The issue raised in the present appeal, that is whether the district court lacked jurisdiction to entertain a suit under the Act challenging the dismissal of an application for benefits on the ground that such application had been denied previously, was before us in Hobby v. Hodges, 215 F.2d 754 (10th Cir. 1954). In Hobby we held that, where an applicant under the Act has filed a second application raising a claim for relief previously passed upon in an earlier application and where such subsequent application was dismissed without hearing on the ground of res judicata, there is no 'final decision of the Secretary made after hearing' and hence the court lacks jurisdiction to entertain a suit challenging such earlier decision. This result has been reached in other cases,4  and we think from the record such result is manifestly required here: It is clear that under the Act and regulations promulgated thereunder, appellant had sixty (60) days from the October 2, 1970 decision of the Secretary to seek judicial review of such decision.5  Appellant failed to do so, and the filing of a second and substantially identical application for disability benefits will not allow him to circumvent this requirement of the Act.

Upon docketing in this court, the parties were notified that we were considering summarily affirming the decision of the district court, and of their right to file a memorandum in support of their respective positions. Appellee availed himself of such opportunity and we now have before us appellee's memorandum in support of summary action. A careful and thorough review of such memorandum and the record and files in this case convinces us that the judgment of the district court was correct.



42 U.S.C. § 402 et seq


Such action was taken pursuant to 20 C.F.R. § 404.937 which provides in part:

'The Administrative Law Judge may, on his own motion, dismiss a hearing requested, either entirely or as to any stated issue, under any of the following circumstances: (a) Res judicata. Where there has been a previous determination or decision by the Secretary with respect to the rights of the same party on the same facts pertinent to the same issue or issues which has become final either by judicial affirmance or, without judicial consideration, upon the claimant's failure timely to request reconsideration, hearing, or review, or to commence a civil action with respect to such determination or decision . . ..'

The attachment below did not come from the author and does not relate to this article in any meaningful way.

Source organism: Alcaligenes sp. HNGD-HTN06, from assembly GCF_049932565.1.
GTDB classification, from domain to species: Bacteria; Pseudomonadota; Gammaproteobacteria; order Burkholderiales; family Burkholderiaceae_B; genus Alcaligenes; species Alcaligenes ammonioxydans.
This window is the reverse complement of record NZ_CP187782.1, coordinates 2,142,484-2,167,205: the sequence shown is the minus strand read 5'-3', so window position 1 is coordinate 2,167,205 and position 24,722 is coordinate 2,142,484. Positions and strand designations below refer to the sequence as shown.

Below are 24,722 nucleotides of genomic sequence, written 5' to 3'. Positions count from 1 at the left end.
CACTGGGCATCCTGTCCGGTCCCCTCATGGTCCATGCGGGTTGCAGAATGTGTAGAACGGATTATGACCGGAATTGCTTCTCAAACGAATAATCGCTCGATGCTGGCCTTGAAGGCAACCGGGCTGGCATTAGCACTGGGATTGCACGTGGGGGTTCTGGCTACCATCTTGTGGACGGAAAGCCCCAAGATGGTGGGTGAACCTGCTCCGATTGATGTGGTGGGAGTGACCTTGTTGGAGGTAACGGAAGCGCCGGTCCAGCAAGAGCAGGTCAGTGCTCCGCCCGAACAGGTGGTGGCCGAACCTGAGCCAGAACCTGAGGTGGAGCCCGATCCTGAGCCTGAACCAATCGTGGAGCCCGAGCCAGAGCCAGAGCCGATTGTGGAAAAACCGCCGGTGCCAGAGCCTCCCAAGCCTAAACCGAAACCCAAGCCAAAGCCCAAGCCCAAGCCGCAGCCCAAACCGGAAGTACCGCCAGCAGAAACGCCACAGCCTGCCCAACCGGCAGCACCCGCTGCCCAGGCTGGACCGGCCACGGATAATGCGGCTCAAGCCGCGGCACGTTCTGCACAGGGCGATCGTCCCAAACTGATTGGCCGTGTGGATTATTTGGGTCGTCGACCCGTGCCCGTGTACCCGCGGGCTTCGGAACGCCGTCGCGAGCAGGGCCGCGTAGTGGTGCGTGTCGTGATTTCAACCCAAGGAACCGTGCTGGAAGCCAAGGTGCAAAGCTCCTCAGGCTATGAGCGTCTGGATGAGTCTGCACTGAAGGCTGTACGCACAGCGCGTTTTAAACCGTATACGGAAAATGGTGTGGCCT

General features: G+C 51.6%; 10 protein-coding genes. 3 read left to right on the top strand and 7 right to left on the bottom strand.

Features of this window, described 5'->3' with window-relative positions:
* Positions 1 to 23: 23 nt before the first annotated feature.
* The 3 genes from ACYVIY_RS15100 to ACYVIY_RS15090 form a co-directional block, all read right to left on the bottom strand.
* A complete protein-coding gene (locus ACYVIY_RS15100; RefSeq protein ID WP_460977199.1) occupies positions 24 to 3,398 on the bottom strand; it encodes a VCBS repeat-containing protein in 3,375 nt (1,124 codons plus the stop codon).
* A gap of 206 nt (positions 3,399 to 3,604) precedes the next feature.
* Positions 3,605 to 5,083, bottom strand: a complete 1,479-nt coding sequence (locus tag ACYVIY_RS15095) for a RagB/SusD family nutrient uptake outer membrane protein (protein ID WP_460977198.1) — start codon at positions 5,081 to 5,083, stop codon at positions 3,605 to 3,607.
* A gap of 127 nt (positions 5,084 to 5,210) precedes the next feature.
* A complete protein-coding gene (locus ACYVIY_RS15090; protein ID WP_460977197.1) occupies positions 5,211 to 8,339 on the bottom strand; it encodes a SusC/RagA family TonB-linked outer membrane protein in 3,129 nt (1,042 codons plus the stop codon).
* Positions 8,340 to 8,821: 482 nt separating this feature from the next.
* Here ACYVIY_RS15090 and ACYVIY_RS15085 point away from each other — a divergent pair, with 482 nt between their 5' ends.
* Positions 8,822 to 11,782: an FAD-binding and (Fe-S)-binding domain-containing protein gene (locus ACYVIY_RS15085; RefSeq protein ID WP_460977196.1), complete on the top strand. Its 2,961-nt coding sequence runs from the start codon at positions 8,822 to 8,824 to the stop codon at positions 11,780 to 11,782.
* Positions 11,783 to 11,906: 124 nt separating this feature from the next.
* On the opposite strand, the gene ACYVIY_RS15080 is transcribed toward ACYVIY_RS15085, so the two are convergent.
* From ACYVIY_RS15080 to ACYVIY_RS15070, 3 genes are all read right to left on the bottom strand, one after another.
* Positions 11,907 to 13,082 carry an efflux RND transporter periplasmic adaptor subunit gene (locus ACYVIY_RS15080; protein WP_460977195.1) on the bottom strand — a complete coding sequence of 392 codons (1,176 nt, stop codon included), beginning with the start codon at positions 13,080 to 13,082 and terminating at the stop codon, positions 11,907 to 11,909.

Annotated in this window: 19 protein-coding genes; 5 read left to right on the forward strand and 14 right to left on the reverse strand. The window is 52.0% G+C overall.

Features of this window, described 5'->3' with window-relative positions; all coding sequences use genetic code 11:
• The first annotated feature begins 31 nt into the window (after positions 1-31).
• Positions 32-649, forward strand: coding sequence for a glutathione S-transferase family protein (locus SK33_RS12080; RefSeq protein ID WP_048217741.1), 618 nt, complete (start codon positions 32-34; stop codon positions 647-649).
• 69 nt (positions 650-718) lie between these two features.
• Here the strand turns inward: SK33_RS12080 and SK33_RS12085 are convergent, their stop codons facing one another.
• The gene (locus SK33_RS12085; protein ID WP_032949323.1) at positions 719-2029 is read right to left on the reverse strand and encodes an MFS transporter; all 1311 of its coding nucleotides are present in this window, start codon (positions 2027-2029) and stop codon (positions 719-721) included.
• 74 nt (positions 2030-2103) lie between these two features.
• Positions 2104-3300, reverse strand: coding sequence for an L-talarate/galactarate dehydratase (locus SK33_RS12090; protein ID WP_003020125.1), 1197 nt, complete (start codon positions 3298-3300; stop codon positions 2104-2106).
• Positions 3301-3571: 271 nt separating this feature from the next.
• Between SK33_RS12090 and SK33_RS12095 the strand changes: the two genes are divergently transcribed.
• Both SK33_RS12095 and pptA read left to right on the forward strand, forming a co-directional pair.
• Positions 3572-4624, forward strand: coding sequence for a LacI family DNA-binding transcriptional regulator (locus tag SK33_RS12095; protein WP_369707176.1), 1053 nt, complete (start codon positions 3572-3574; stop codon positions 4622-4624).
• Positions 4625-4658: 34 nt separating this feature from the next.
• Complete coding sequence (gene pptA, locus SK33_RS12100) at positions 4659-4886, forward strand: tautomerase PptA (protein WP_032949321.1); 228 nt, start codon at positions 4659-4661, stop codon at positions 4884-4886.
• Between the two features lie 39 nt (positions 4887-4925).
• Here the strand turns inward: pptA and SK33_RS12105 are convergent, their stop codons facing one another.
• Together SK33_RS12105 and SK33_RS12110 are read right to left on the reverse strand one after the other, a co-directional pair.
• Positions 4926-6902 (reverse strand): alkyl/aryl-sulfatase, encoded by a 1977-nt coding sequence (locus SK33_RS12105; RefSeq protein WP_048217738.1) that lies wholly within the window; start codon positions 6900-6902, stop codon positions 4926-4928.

The statute provides in pertinent part that:

'Any individual, after any final decision of the Secretary made after a hearing to which he was a party, irrespective of the amount in controversy, may obtain a review of such decision by a civil action commenced within sixty (60) days after the mailing to him of notice of such decision or within such further time as the Secretary may allow * * . (Emphasis added)


Hughes v. Finch, 432 F.2d 93 (4th Cir. 1970); Russell v. Richardson, No. C--4338 (D.C.Colo., April 29, 1973); Mills v. Richardson, 339 F. Supp. 402 (W.D. Pa. 1972); Criddle v. Richardson, 334 F. Supp. 344 (S.C.W.Va.1971); Henderson v. Celebrezze, 239 F. Supp. 277 (W.D.S.C. 1965); Phillip v. Ribicoff, 211 F. Supp. 510 (E.D. Pa. 1962); Hatter v. Ribicoff, 199 F. Supp. 654 (E.D.Okl.1961)


Note that the issue in such case would not be the correctness of the administrative law judge's decision, but rather would be whether good cause was shown for such late filing of the petition to review such decision. See Langford v. Flemming, 276 F.2d 215 (5th Cir. 1960); Bohn v. Finch, 320 F. Supp. 270 (E.D. La. 1970)